I’m 63. I wish my hair would turn gray.
My mother’s turned when she was 50.
I feel like I’m never going to get old.
Not thinking getting old.
This is an entertaining way to cut through the days.
The look for gray when it will not come, like vampires licking your bandaged wounds.
The scissors keep snipping at the gray, snow flakes sticking together.
They fall like long thin knives on the apron hiding an old lap.
The stylist has her phone electrifying the air in synch with the scissoring.
Is she sending photographs of me losing my covering?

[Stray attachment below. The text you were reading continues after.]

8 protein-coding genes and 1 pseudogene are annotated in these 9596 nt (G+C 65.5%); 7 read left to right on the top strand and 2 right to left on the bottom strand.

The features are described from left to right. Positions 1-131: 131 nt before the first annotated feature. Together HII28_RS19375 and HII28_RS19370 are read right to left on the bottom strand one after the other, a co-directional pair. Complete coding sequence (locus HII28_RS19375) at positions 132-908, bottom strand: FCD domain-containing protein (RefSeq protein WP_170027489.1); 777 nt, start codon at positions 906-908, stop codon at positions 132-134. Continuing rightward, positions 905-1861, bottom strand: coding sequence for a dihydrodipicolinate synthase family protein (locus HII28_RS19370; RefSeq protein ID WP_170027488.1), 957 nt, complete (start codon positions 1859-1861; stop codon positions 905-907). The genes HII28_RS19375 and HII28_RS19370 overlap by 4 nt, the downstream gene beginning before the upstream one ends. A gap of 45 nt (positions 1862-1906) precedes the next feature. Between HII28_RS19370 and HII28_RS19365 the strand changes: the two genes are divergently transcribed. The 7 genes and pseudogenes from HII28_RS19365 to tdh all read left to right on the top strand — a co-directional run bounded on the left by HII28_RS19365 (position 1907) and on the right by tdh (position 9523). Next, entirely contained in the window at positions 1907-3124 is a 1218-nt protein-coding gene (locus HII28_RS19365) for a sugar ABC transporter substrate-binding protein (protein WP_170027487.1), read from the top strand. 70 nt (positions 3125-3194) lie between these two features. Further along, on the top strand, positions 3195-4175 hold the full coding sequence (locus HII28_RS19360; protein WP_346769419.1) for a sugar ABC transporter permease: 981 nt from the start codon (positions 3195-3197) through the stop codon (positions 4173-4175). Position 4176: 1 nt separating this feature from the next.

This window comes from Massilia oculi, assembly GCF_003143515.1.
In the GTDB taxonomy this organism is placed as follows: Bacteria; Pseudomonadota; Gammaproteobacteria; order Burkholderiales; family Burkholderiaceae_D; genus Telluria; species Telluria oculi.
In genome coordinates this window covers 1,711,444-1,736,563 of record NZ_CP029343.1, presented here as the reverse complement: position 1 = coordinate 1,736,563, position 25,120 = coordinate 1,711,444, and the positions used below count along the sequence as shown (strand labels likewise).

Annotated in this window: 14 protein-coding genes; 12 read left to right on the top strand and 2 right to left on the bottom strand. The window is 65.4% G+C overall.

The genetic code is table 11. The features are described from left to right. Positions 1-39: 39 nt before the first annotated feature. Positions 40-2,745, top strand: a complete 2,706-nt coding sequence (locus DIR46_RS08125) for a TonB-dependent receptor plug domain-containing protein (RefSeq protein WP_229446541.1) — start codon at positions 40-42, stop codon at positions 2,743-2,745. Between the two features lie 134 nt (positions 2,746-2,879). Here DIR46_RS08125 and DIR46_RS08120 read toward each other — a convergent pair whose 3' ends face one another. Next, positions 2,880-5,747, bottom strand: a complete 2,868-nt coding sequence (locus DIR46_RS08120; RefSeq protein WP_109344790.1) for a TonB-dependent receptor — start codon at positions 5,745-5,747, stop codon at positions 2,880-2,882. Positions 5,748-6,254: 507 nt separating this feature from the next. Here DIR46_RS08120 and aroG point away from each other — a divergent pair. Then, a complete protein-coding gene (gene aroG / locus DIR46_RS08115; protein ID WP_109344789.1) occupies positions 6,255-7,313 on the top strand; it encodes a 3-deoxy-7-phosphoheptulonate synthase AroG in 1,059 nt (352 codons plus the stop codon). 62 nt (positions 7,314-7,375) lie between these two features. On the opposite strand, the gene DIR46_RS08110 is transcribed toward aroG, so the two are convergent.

My own gray keeps me wondering if I lived too hard.
Birds don’t turn gray.
Plus, they sing all the time.
Might baldness tell me I never lived?
No dyeing can upheave my fate.
It is your turn one day when facing the mirror your parents left behind.
You will see that wrinkling destiny that detoured them from a lost beauty.
Their attractions for one another scream out loud in the later years.
But some learned level of love overlooks what is falling.
And singing is heard.